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Heavy Metal Stress and Mitogen Activated Kinase Transcription Factors in Plants: Exploring Heavy Metal-ROS Influences on Plant Signaling Pathways
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  • Lee-Ann Niekerk,
  • Arun Gokul,
  • Gerhard Basson,
  • Mihlali Badiwe,
  • Mbukeni Nkomo,
  • Ashwil Klein,
  • Marshall Keyster
Lee-Ann Niekerk
University of the Western Cape Department of Biotechnology
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Arun Gokul
University of the Free State - Qwaqwa Campus
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Gerhard Basson
University of the Western Cape Department of Biotechnology
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Mihlali Badiwe
Stellenbosch University Department of Plant Pathology
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Mbukeni Nkomo
University of Zululand
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Ashwil Klein
University of the Western Cape Department of Biotechnology
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Marshall Keyster
University of the Western Cape Department of Biotechnology

Corresponding Author:[email protected]

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Abstract

Due to their stationery nature, plants are exposed to a diverse range of biotic and abiotic stresses, of which heavy metals stress poses as one of the most detrimental abiotic stresses, targeting crucial and vital processes. Heavy metals instigate the over-production of reactive oxygen species (ROS), and in order to mitigate the adverse effects of ROS, plants induce multiple defence mechanisms. Besides the negative implications of overproduction of ROS, these molecules play a multitude of signaling roles in plants, acting as a central player in the complex signaling network of cells. One of the signaling mechanisms it is involved in is the mitogen-activated protein kinase (MAPK) cascade, a signaling pathway used to transduce extracellular stimuli into intracellular responses. Plant MAPKs have been implicated in signaling of stresses, phytohormones and cell cycle cues. However, the influence of various heavy metals on MAPKs activation has not been well documented. In this review, we will attempt to address and summarize several aspects related to various heavy metal-induced ROS signaling, how these signals activate the MAPK cascade and the downstream transcription factors that instigates the plants response to these heavy metals. Moreover, we will highlight a modern research methodology that could characterize the novel genes associated with MAPKs and their roles in heavy metal stress.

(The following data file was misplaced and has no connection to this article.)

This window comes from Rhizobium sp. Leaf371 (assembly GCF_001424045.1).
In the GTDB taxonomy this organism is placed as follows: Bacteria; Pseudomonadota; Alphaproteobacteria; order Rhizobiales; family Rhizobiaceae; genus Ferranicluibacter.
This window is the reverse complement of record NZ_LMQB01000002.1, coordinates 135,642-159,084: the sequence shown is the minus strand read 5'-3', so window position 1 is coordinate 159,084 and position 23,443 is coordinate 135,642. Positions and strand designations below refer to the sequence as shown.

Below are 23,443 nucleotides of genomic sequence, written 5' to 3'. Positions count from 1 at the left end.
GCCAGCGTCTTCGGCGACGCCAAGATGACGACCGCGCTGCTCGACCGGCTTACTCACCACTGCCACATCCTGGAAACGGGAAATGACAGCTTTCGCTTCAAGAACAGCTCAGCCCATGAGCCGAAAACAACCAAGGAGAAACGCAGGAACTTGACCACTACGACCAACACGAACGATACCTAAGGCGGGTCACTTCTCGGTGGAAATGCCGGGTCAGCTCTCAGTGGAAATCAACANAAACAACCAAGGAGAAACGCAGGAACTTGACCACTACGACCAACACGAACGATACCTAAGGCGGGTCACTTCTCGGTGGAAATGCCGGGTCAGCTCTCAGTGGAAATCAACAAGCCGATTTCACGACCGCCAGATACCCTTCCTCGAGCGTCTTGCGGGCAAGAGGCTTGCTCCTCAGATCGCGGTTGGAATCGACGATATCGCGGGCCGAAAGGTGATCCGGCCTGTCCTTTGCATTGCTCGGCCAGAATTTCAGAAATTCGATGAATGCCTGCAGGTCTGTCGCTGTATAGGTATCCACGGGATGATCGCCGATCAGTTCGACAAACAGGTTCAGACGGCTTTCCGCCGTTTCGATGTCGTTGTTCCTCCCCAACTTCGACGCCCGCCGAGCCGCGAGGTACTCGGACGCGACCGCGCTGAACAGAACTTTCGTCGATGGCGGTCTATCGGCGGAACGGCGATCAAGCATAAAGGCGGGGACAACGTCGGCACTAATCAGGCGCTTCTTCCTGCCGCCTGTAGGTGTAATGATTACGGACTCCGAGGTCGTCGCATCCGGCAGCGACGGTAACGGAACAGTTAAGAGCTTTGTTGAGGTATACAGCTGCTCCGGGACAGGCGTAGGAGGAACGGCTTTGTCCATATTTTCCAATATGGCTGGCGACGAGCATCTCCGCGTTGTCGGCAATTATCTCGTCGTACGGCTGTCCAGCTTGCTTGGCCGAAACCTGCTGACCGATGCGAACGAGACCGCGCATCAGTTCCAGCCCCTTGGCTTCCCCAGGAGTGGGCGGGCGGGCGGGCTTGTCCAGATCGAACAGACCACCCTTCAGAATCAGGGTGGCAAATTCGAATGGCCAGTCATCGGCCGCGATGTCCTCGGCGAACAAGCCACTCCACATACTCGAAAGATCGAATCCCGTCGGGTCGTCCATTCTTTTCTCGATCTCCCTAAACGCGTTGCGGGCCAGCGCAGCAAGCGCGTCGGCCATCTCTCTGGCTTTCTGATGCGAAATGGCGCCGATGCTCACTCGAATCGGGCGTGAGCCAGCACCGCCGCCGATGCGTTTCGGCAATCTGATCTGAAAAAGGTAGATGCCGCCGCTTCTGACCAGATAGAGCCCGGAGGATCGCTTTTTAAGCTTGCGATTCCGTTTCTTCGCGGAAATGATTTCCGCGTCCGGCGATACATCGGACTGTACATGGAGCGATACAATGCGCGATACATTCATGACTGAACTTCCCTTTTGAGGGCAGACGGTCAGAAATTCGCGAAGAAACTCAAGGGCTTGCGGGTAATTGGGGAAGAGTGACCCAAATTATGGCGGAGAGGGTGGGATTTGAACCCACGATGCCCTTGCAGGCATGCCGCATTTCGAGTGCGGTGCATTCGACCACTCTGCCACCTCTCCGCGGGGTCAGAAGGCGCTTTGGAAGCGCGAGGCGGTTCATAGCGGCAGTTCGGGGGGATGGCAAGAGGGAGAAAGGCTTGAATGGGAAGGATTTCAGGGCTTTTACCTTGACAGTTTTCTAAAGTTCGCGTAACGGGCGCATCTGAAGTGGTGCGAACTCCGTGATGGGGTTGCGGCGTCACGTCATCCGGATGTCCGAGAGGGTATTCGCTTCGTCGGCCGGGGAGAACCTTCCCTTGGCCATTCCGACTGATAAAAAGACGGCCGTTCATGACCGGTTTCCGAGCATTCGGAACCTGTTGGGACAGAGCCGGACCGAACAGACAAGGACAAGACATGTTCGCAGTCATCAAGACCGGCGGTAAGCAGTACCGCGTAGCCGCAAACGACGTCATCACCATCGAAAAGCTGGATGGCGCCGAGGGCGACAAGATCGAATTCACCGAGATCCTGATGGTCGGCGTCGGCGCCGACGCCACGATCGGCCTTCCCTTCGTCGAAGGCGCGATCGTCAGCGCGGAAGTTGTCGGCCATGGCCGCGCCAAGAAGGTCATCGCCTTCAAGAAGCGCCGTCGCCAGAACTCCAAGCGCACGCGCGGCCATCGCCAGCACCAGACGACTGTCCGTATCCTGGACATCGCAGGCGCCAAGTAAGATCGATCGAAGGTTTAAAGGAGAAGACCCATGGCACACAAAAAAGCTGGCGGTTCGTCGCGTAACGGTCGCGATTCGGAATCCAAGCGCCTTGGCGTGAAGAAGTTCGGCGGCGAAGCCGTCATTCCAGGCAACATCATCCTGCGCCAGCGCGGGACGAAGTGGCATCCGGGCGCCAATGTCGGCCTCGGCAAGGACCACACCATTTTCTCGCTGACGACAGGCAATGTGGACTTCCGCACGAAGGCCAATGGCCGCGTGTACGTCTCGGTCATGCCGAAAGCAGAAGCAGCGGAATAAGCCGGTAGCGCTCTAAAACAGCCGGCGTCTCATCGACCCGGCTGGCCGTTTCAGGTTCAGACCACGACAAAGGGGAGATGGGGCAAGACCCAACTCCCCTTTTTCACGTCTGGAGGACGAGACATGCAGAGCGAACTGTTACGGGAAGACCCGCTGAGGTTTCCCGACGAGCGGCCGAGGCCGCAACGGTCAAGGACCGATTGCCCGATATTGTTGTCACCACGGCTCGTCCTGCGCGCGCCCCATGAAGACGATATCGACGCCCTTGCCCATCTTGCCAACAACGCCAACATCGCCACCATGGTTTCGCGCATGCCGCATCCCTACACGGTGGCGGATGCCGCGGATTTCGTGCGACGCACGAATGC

11 Nov 2023Submitted to Plant, Cell & Environment
14 Nov 2023Assigned to Editor
14 Nov 2023Submission Checks Completed
19 Nov 2023Review(s) Completed, Editorial Evaluation Pending
20 Nov 2023Reviewer(s) Assigned